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Enjoy the Portland Head Light with Portland Discovery Land & Sea Tours

a small boat in a large body of water

The Portland Head Light: Discover An Iconic Maine Landmark With Portland Discovery Land & Sea Tours

Maine’s coastline is known for its seals, seabirds, lobsters, lighthouses and jagged, rocky cliffs jutting out into the Atlantic Ocean. Among Maine’s many lighthouses, there is one that stands out from all the rest. Located in Cape Elizabeth, this famous and impressive structure is known as the Portland Head Light.

As soon as you walk onto the grounds of Fort Williams Park, you smell the salty ocean air, hear the ocean waves crashing on the rocks, and see the seagulls flying overhead. Just as quickly, you notice the magnificent Portland Head Light thrusting up into the coastal Maine sky. The lighthouse stands prominently above the adjacent buildings. With white with red roofing, this striking image will likely remind you of postcards and photographs you’ve seen many times before. The reality is that it’s even more impressive when viewed in person.

Some of our most popular Portland Discovery Land and Sea Tours feature this iconic lighthouse, but before we tell you more about these, you may be wondering what exactly makes the Portland Head Light so special? Let’s take a quick walk through its history.

Getting to Know the Portland Head Light and Fort Williams Park

Extracted from the Museum Guidebook (compiled by Kathleen Rummler), the tale begins in 1776 during the outset of the Revolution. It was then that the new Town of Cape Elizabeth posted eight soldiers at Portland Head to warn citizens of possible British attacks. In 1787, the General Court of Massachusetts (the Massachusetts legislature) gave the green light (and $750) to kick off lighthouse construction. In 1790, Congress gave $1,500 toward its completion. When it was finalized, the original tower measured 72′ from base to lantern deck. It was first lit on January 10, 1791 with 16 whale oil lamps.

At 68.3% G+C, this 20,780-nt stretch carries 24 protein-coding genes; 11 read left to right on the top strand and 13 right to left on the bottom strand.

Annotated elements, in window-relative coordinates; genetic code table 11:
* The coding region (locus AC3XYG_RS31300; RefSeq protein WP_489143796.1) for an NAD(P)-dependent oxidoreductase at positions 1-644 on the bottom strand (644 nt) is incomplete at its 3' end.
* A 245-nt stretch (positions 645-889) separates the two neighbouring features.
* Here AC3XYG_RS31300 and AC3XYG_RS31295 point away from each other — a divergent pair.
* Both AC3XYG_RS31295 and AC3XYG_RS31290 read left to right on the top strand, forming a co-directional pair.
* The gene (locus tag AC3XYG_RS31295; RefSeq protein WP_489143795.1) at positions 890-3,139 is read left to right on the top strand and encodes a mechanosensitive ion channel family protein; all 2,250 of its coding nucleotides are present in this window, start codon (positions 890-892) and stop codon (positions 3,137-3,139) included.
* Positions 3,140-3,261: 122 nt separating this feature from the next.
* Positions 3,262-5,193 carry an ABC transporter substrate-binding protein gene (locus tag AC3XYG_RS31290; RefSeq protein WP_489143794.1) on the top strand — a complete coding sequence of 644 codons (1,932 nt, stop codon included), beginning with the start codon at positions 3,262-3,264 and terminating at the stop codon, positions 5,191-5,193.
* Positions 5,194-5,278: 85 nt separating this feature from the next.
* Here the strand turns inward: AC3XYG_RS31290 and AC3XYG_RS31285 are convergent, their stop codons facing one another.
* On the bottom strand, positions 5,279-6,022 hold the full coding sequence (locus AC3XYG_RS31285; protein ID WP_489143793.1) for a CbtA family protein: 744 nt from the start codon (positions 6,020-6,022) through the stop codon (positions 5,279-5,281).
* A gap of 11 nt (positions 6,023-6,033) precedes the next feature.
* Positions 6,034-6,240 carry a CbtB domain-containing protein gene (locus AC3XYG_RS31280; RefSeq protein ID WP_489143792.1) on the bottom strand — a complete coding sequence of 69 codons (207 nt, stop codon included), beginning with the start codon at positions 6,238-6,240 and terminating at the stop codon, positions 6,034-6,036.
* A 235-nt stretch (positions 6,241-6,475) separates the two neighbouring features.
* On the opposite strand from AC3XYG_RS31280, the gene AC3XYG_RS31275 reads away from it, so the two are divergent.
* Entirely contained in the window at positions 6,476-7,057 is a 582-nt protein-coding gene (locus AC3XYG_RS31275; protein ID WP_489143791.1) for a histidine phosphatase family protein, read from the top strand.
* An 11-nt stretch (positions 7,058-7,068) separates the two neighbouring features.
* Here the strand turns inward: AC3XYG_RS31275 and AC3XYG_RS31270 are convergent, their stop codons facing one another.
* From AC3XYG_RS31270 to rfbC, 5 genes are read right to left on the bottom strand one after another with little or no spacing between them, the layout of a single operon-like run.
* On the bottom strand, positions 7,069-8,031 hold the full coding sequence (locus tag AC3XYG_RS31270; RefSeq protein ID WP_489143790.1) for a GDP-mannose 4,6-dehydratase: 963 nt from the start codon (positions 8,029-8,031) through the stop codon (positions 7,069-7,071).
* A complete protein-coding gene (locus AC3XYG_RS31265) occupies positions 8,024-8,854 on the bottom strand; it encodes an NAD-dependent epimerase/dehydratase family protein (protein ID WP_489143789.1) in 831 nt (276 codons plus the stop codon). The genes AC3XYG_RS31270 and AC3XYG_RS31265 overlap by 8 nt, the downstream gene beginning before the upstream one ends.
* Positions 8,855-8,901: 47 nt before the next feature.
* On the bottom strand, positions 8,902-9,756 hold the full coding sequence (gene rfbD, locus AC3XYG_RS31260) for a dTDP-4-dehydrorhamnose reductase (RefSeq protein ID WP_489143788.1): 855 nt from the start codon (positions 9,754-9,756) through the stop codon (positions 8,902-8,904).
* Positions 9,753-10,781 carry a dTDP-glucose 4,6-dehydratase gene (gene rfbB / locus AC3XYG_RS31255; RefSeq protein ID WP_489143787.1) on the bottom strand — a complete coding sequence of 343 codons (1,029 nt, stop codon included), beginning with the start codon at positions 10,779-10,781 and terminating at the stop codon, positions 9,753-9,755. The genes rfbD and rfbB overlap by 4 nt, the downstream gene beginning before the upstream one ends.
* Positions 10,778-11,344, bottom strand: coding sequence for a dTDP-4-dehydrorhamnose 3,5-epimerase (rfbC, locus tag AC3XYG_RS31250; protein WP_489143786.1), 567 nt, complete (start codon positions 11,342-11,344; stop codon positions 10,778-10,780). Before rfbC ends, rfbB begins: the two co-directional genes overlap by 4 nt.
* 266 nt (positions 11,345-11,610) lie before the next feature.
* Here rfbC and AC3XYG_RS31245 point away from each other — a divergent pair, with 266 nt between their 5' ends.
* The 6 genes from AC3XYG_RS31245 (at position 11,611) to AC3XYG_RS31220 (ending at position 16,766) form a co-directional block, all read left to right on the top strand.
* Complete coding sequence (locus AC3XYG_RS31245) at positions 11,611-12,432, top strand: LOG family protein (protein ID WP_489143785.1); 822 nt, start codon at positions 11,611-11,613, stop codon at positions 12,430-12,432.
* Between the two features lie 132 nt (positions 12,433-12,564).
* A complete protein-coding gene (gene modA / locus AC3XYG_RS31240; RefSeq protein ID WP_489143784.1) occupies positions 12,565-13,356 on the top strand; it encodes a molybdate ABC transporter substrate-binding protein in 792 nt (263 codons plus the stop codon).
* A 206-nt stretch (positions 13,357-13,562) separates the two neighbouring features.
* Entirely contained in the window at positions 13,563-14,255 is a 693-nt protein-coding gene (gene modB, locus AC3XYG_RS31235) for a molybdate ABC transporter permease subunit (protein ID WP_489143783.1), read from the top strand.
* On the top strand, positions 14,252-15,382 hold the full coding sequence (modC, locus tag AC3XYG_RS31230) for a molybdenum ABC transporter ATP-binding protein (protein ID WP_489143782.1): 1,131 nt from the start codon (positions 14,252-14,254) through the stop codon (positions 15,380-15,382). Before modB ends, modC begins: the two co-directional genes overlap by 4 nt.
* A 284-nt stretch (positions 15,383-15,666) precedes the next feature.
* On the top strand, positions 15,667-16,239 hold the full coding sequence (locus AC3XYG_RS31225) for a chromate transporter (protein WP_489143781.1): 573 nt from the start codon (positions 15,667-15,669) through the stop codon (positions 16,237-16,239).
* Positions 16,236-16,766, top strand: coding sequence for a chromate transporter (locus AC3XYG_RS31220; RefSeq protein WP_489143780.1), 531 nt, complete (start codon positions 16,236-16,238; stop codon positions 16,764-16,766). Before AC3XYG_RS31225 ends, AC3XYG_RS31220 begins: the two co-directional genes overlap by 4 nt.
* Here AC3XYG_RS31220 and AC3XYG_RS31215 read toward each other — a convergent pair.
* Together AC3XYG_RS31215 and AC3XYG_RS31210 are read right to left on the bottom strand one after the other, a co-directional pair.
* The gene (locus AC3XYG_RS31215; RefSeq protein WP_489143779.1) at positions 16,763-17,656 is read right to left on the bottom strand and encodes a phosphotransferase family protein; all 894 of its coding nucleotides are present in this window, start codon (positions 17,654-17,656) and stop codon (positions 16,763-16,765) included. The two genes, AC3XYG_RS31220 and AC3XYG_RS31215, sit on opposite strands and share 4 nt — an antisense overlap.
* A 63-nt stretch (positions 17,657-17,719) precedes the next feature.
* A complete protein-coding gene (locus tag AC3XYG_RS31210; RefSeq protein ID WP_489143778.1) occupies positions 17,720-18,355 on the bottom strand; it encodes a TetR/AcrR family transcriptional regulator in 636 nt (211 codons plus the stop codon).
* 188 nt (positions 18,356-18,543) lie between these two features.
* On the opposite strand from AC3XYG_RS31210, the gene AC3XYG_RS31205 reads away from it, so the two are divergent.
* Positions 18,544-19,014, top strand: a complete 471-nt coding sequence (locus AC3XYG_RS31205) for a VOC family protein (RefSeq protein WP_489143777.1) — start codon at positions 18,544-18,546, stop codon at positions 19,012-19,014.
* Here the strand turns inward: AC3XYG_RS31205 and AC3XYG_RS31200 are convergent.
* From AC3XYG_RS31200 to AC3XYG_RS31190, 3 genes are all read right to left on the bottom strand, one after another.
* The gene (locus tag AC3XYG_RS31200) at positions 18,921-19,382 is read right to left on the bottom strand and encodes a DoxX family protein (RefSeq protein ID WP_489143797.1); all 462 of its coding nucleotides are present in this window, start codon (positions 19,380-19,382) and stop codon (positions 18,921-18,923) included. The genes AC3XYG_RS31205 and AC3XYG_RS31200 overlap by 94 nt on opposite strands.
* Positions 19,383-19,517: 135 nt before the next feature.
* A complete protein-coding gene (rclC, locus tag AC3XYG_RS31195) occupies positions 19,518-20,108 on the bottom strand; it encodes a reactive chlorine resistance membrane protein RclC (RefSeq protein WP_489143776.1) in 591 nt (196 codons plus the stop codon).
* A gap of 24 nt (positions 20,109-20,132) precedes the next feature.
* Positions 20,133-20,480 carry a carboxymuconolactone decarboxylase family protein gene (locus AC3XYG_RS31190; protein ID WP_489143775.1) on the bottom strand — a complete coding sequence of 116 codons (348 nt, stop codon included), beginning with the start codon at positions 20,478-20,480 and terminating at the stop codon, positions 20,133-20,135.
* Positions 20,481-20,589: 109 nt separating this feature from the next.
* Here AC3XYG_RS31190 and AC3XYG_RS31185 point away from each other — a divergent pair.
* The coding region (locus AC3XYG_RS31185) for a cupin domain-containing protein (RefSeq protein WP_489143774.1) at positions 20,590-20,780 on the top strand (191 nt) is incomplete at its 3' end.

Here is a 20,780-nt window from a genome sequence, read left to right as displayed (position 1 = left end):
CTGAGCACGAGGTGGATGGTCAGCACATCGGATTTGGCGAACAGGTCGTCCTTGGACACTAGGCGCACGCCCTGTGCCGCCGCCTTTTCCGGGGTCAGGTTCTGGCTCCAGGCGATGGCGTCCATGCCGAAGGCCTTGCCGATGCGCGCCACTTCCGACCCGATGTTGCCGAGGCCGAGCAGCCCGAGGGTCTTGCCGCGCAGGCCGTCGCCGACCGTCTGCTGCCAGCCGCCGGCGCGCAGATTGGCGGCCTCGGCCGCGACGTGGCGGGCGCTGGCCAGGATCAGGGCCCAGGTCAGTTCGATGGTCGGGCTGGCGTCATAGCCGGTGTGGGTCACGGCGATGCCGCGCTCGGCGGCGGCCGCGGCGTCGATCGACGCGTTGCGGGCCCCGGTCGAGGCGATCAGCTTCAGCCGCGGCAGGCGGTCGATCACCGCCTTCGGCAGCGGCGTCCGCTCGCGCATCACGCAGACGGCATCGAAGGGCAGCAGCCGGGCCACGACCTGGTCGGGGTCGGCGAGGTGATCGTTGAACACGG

When Massachusetts Governor John Hancock signed a contract in 1790, construction launched on the first Keeper’s Quarters. In 1816, this was replaced by a one-story building, including two rooms, a cellar, and a rear porch in the 34′ x 20′ area. Over the years, various updates (i.e. cast iron staircase, new Fresnel lens replacements) were made, most notably raising the tower by 20’ in 1865.

Just like with any lighthouse, Portland Head Light’s legend has been passed down through generations. On Christmas Eve night in 1886, the Annie C. Maguire vessel struck the ledge at Portland Head. With Keeper Joshua Strout in charge (with help from family and volunteers), they brought all ship passengers to safety with an ordinary ladder used as a gangplank between the shore and the ship’s ledge. The reason for the wreck is still unknown today, especially since the crew clearly saw the Portland Light before crashing.

The present-day Keepers Quarters building was built in 1891, and was home to lighthouse keepers and family members until 1989. After changing many hands of ownership, the property was deeded to Cape Elizabeth in 1993, while The United States Coast Guard maintains the actual light and fog signal.